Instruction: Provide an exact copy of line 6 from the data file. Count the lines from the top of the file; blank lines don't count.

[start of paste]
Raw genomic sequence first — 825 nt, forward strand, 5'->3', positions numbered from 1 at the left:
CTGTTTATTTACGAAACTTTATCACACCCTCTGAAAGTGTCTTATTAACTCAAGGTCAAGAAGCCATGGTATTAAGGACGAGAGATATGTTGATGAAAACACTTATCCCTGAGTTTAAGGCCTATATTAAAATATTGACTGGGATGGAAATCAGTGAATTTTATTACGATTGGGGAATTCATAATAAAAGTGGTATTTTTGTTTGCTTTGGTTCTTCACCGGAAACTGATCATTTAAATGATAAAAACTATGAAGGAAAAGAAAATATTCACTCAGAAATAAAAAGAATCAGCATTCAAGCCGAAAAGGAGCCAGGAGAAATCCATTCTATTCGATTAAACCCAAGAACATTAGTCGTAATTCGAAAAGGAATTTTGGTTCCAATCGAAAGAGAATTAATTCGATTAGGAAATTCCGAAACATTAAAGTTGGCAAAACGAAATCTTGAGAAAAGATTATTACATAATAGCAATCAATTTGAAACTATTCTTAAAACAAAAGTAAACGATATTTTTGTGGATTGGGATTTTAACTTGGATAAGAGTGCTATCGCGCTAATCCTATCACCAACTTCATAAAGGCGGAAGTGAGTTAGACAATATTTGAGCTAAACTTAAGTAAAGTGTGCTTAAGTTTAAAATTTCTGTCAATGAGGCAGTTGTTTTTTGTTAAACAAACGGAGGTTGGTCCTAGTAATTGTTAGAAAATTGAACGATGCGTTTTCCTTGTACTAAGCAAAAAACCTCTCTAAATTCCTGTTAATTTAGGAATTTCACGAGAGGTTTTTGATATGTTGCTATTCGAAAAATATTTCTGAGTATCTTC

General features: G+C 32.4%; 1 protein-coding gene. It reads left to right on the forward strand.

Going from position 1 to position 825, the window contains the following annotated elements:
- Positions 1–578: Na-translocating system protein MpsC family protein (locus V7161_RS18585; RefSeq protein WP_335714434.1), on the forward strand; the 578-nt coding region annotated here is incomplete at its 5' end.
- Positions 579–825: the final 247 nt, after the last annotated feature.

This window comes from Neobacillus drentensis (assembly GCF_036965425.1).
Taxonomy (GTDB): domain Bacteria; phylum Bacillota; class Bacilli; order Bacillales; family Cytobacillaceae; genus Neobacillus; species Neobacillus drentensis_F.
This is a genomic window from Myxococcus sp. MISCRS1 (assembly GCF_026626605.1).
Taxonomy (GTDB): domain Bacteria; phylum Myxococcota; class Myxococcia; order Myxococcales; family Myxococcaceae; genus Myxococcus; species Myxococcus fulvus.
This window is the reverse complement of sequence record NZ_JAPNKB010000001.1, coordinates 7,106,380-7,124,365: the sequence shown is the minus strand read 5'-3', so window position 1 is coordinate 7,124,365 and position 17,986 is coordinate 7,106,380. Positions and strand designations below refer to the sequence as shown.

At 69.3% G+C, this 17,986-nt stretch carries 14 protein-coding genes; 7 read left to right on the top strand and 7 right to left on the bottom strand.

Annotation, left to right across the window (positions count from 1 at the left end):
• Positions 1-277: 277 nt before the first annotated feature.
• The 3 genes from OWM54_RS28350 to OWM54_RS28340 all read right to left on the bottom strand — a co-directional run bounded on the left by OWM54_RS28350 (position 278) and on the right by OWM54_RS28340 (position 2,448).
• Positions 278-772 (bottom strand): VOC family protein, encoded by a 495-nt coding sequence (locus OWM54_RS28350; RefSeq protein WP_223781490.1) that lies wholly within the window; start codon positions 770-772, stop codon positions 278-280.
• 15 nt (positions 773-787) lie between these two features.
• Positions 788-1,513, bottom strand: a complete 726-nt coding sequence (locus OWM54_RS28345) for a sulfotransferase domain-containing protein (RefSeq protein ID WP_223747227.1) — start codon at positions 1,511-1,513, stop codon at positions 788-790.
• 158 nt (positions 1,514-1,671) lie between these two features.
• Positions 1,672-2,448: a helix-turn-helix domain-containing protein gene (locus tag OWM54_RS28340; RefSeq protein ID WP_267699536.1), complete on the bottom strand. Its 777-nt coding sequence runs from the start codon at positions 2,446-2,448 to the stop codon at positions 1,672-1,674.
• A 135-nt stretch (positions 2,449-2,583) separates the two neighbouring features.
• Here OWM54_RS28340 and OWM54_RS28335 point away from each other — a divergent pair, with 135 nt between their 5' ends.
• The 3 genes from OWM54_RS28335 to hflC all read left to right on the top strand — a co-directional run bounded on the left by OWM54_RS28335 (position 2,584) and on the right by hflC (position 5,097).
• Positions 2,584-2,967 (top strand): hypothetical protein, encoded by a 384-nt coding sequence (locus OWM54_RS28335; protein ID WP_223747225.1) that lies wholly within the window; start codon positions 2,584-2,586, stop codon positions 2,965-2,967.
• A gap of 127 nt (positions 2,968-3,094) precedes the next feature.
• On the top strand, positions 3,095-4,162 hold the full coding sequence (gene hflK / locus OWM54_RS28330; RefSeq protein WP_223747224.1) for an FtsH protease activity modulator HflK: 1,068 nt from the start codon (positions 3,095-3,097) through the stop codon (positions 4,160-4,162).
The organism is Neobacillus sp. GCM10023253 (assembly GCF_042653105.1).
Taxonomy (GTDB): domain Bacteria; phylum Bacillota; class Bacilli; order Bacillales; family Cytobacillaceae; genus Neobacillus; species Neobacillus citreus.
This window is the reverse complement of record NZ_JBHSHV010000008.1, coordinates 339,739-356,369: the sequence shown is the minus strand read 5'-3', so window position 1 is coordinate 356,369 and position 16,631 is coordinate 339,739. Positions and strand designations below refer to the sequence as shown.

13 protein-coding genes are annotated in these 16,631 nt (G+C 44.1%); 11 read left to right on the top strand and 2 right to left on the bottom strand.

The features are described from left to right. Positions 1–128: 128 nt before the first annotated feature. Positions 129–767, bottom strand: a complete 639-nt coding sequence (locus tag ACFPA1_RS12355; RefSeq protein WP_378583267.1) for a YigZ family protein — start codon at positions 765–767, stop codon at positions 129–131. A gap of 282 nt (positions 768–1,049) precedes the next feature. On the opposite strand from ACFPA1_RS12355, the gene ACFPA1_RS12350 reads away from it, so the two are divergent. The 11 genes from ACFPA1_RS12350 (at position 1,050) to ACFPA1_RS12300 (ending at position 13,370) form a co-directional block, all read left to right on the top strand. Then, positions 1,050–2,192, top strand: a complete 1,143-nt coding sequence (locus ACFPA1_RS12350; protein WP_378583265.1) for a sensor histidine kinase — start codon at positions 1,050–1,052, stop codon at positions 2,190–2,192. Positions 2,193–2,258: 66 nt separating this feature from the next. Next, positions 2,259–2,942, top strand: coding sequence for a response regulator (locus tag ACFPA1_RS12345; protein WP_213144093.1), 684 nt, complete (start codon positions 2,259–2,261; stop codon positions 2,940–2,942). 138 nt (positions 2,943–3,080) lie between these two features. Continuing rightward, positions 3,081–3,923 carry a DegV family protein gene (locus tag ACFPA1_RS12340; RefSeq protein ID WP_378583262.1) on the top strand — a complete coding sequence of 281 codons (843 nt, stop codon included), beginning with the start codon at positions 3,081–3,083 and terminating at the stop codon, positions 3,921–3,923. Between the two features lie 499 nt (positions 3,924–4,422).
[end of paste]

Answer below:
- Positions 579–825: the final 247 nt, after the last annotated feature.